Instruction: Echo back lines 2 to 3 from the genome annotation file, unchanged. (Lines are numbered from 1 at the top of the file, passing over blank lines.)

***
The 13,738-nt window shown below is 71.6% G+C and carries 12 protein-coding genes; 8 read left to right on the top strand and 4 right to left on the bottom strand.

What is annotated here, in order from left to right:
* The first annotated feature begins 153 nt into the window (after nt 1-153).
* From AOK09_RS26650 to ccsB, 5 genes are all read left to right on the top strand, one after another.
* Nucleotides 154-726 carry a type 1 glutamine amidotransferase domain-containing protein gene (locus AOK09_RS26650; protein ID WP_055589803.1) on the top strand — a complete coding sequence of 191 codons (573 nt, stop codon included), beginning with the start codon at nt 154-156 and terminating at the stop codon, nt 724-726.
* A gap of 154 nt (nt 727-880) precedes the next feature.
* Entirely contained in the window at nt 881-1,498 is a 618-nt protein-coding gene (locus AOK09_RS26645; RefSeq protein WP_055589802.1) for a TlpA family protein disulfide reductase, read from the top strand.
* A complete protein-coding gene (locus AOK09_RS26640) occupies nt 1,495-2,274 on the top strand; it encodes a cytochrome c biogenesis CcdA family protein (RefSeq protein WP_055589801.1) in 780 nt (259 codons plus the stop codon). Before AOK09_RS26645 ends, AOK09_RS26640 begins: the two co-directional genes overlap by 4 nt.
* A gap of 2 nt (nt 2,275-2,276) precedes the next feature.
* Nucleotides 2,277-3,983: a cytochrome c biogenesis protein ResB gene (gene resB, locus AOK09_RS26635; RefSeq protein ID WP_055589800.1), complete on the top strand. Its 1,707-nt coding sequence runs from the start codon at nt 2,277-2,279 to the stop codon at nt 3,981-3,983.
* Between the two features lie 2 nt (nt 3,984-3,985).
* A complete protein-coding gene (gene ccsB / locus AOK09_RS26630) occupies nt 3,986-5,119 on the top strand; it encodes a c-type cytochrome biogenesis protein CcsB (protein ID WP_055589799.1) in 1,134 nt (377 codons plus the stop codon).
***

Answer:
What is annotated here, in order from left to right:
* The first annotated feature begins 153 nt into the window (after nt 1-153).